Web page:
Consumption, Wealth and Business Cycles in Germany

46 Pages Posted: 19 Apr 2005

See all articles by Britta Hamburg

Britta Hamburg

Deutsche Bundesbank - Economic Research Centre

Mathias Hoffmann

University of Zurich - Department of Economics; CESifo (Center for Economic Studies and Ifo Institute)

Joachim Keller

Deutsche Bundesbank - Economic Research Centre

Date Written: April 2005

Abstract

This paper studies the long-run relationship between consumption, asset wealth and income in Germany, based on data from 1980 to 2003. While earlier studies - mostly for the Anglo-Saxon economies - have generally documented that departures of these three variables from their common trend signal changes in asset prices, we find that for Germany they predict changes in income. Asset price changes are found to have virtually no effect on consumption - both in the short as well as in the long-run. We offer an explanation of this finding that emphasizes differences between the bank-based German financial system and the rather market-based Anglo-American system: stock ownership by private households is much less widespread in Germany than in the Anglo-Saxon economies and the share of publicly traded equity in household wealth is much smaller in Germany than in the U.S., the UK or Australia.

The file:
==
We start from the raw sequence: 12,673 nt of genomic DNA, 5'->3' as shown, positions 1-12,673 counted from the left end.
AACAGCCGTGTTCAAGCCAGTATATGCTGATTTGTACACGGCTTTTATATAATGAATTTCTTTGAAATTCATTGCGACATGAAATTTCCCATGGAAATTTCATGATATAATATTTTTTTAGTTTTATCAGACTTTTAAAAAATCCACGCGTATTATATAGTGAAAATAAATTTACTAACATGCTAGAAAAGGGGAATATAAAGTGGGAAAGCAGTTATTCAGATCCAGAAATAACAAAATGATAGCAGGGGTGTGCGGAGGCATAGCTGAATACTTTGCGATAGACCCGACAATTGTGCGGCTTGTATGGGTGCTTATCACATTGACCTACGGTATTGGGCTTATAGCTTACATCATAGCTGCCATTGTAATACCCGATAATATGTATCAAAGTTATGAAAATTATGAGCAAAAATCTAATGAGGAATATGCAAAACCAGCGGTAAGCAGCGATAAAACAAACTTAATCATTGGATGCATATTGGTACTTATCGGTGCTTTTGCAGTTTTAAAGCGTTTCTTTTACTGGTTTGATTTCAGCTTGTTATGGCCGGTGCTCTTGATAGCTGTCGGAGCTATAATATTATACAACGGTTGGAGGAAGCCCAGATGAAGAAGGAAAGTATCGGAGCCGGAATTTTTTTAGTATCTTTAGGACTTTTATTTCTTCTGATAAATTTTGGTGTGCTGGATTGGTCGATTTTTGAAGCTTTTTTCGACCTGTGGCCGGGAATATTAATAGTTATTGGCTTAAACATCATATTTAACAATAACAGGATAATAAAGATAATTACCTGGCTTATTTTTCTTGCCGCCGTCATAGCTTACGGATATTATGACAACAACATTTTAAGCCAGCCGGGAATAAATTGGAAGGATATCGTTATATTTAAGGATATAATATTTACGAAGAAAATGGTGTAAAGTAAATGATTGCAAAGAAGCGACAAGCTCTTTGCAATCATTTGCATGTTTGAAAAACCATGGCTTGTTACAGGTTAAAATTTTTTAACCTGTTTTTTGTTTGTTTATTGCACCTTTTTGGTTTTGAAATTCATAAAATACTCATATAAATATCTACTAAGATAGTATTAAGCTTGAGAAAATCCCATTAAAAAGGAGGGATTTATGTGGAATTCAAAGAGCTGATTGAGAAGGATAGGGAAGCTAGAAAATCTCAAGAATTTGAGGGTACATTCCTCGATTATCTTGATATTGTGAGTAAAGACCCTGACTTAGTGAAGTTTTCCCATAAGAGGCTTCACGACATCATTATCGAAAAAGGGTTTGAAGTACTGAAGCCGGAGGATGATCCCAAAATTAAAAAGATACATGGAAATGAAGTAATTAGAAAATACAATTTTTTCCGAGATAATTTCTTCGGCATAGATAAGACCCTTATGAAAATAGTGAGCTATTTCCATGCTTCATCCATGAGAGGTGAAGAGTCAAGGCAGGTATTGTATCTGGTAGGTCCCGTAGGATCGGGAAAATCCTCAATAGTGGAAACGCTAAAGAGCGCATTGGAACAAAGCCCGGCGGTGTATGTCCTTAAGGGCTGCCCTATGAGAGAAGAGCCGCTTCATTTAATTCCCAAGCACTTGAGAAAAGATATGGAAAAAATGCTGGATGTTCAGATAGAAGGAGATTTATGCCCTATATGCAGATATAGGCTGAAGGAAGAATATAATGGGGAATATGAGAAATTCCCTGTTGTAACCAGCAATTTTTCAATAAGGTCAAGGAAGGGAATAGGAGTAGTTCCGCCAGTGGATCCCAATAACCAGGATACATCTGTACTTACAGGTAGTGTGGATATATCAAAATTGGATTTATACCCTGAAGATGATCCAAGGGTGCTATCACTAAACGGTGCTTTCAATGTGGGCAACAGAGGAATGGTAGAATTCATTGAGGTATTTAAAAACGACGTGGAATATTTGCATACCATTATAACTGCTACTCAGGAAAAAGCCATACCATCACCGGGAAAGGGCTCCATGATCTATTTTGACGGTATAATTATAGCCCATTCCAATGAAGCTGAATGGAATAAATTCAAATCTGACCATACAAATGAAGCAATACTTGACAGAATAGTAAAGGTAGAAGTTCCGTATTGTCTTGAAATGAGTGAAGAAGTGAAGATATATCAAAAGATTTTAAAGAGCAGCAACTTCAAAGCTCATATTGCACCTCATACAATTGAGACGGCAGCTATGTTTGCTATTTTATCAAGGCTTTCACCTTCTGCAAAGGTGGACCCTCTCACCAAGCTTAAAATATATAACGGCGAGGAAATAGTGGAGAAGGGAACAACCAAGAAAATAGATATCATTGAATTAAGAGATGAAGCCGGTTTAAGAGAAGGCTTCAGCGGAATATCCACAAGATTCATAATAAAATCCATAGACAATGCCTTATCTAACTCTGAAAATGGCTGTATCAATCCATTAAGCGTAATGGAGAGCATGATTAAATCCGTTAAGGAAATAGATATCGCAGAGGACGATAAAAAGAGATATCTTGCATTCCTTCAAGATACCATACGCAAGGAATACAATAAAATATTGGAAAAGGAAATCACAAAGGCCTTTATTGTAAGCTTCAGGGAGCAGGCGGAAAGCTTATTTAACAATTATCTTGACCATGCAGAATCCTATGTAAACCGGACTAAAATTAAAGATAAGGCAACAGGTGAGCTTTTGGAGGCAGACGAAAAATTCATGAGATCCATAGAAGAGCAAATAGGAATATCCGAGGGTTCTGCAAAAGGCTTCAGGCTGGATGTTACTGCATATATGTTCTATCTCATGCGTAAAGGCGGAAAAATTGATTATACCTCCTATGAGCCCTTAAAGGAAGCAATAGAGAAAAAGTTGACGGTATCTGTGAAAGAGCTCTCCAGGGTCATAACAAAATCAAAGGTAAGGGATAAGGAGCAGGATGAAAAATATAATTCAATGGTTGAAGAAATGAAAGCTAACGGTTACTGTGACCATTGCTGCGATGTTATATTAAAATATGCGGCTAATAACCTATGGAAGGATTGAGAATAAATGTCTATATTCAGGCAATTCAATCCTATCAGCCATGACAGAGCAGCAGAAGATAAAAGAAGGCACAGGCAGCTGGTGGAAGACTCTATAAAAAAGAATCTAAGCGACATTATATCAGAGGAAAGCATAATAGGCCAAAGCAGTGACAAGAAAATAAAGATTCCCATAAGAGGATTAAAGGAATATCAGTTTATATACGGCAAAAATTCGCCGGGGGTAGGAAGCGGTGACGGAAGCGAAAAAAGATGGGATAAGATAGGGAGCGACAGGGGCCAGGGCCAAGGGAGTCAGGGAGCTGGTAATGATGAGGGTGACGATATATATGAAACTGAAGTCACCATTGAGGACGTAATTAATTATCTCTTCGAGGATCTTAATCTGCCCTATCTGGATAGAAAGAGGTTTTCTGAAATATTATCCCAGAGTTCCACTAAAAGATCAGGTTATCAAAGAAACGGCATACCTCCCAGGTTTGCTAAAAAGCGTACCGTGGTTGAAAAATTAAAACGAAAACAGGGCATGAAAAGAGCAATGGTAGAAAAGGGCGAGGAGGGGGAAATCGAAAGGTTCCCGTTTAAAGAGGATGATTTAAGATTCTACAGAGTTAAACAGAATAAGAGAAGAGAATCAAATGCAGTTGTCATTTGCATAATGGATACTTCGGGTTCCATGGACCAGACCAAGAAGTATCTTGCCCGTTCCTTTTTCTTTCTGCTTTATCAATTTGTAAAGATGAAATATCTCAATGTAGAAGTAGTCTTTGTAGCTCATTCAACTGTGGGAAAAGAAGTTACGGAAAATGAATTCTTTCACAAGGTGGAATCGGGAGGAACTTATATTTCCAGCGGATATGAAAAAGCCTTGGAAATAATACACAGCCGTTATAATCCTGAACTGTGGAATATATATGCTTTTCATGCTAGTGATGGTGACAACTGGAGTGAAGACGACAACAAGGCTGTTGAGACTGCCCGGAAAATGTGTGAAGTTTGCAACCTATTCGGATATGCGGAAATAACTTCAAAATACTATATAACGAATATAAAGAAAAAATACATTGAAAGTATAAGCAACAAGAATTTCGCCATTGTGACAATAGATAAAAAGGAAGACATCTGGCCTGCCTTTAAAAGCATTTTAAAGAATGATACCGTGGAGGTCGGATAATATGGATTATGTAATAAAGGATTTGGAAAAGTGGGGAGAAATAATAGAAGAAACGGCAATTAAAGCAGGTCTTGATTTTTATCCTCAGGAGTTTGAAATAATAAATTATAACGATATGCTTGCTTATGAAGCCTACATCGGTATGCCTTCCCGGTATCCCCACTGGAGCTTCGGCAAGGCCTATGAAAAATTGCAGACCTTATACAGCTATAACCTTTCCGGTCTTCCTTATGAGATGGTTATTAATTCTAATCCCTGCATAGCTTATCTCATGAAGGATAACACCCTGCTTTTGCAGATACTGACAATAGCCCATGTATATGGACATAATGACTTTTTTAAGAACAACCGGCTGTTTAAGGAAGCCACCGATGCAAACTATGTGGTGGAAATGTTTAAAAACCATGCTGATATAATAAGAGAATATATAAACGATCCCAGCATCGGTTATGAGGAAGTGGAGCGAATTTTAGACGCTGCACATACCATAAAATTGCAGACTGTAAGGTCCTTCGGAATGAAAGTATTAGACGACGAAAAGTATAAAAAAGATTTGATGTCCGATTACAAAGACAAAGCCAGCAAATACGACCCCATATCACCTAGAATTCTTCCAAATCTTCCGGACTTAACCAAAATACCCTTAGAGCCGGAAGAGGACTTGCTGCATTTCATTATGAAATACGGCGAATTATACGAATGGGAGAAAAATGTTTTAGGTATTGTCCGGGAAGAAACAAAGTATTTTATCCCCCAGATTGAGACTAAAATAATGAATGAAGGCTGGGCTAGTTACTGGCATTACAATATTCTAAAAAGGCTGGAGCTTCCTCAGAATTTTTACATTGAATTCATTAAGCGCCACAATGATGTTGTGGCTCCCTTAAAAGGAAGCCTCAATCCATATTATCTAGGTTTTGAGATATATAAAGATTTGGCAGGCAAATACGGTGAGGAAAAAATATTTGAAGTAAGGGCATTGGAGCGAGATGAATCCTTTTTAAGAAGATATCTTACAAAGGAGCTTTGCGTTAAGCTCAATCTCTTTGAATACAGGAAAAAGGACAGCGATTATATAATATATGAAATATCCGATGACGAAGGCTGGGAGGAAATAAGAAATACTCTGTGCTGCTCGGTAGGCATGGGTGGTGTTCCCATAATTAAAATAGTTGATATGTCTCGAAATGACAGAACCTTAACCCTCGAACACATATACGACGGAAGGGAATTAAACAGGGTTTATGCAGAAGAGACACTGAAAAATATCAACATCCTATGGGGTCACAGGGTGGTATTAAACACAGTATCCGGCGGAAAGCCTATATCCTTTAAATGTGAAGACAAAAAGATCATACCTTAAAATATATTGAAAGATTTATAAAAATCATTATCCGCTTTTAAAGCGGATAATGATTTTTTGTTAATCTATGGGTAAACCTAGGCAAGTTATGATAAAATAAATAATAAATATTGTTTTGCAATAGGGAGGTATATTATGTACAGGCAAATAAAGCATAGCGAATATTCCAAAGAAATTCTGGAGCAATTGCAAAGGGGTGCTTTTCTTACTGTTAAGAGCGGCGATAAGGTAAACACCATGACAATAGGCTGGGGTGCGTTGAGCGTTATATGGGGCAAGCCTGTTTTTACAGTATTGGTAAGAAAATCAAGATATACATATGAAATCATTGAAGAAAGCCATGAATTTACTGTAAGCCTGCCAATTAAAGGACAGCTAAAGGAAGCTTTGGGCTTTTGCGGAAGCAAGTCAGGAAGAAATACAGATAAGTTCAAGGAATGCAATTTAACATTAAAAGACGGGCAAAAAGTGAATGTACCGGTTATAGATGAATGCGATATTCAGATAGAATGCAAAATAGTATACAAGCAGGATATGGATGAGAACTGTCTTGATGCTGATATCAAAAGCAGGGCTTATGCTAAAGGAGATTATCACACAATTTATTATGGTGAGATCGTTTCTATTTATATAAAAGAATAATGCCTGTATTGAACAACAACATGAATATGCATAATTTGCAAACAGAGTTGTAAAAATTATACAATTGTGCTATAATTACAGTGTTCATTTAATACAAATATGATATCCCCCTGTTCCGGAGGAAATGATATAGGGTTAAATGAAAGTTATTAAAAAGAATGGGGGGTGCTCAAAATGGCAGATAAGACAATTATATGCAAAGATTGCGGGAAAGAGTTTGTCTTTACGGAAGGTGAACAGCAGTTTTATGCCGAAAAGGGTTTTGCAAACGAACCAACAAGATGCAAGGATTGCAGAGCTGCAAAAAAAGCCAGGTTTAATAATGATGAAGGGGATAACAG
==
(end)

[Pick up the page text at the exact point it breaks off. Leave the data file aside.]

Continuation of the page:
Keywords: wealth effect on consumption, business cycles, monetary policy transmission, financial systems, asset price predictability, permanent income hypothesis

JEL Classification: E21, E32, E44, G12, G20

Suggested Citation

Hamburg, Britta and Hoffmann, Mathias and Keller, Joachim, Consumption, Wealth and Business Cycles in Germany (April 2005). Available at SSRN: https://ssrn.com/abstract=706801

Britta Hamburg

Deutsche Bundesbank - Economic Research Centre ( email )

Wilhelm-Epstein-Strasse 14
Frankfurt/Main D-60431
Germany

Mathias Hoffmann (Contact Author)

University of Zurich - Department of Economics ( email )

Zuerich, 8006
Switzerland

CESifo (Center for Economic Studies and Ifo Institute)

Poschinger Str. 5
Munich, DE-81679
Germany

Joachim Keller

Deutsche Bundesbank - Economic Research Centre ( email )

Wilhelm-Epstein-Strasse 14
Frankfurt/Main D-60431
Germany

Here is the Coronavirus
related research on SSRN

Paper statistics

Downloads
128
Abstract Views
2,495
rank
249,461
PlumX Metrics